Helen Joyce in The Economist:
It all began with “Star Trek”, or more precisely with James T. Kirk, the captain of the Enterprise, and his first officer, the half-human, half-Vulcan Spock. The show, which debuted in 1966, was no immediate hit: it was nearly cancelled twice before finally being taken off the air just three years later, after 79 episodes. But throughout the following decade, as it was endlessly repeated, a cult built up around it. Films and new series followed. Now, a half-century later, its influence on popular culture is clear. Its catchphrases (“Beam me up, Scotty”; “Live long and prosper”) have entered the language. Its adventures are entwined with real-life space exploration in the public’s mind. The show’s creators thought Kirk – handsome, outgoing, irresistible to curvaceous aliens – would draw female viewers. But many women found the slight, buttoned-up Spock at least as appealing. Some perhaps identified with the difficulty of being a Vulcan in a man’s world, or his struggle to repress his emotions (Vulcan hyper-rationality is actually a species-wide convention to suppress passions so turbulent they would otherwise tear society apart). But above all, female viewers were intrigued by the relationship between the two men. They risked their lives for each other, and stuck together through thick and thin. They were clearly more than colleagues. Were they, perhaps, more than friends?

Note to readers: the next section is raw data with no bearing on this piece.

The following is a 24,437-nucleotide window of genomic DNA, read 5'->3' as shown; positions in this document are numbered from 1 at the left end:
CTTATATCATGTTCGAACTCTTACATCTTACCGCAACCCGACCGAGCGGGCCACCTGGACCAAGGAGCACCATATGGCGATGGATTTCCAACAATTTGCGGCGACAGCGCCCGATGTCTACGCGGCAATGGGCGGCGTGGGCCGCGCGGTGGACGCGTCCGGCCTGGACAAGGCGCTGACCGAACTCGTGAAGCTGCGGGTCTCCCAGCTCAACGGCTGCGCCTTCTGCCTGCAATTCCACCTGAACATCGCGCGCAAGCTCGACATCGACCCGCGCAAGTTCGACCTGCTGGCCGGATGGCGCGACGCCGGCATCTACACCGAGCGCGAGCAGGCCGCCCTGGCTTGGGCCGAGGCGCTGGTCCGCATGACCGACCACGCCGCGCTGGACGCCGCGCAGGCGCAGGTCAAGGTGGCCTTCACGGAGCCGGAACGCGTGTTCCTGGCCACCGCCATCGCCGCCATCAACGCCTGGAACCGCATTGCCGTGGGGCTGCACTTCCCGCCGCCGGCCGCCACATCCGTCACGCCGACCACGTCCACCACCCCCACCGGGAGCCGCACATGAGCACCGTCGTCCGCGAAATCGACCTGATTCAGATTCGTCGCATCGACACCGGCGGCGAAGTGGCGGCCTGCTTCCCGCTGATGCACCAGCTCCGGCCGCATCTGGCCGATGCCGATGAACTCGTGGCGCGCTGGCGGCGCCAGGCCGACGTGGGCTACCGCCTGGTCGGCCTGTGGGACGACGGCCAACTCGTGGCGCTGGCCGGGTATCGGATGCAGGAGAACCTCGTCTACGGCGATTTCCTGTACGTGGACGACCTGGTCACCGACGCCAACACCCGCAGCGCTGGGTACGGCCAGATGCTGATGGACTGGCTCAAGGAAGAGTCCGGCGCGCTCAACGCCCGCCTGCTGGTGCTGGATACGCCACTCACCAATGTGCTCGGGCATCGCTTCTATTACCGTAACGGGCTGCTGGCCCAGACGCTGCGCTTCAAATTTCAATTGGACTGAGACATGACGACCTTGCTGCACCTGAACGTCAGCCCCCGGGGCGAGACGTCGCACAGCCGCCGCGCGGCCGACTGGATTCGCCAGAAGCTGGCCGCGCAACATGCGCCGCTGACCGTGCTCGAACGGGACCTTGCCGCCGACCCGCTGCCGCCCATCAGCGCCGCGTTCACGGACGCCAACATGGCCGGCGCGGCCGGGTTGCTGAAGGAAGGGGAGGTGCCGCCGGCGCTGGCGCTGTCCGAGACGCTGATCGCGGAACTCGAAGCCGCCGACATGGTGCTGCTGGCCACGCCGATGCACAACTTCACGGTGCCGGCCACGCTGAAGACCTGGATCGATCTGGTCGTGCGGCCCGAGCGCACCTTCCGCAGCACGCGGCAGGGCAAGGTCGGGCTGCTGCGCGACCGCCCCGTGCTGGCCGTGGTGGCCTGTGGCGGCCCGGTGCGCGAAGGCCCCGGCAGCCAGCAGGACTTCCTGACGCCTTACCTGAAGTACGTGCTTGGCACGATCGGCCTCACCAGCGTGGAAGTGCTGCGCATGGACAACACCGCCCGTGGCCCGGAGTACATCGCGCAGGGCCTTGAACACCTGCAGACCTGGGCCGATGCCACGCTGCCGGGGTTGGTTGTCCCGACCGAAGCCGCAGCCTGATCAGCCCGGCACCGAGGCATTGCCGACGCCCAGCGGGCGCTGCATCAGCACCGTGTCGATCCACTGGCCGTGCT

For some female fans, the answer was clear. In “slash” fan-fiction, as it was known by the end of the 1970s (for the punctuation mark in Kirk/Spock, or K/S), they made explicit an erotic bond between the two men that the show’s creators had not intended to imply. They wrote slash in fan-produced magazines, or fanzines (the first, launched in 1967, was named Spockanalia) and shared their obsession at “Star Trek” conventions. Some soft-core, some highly explicit, these stories circulated via invitation-only mailing lists or could be bought from dealers who kept them under the counter at conventions. Even mildly suggestive slash was seen as more transgressive than the steamiest heterosexual pornography.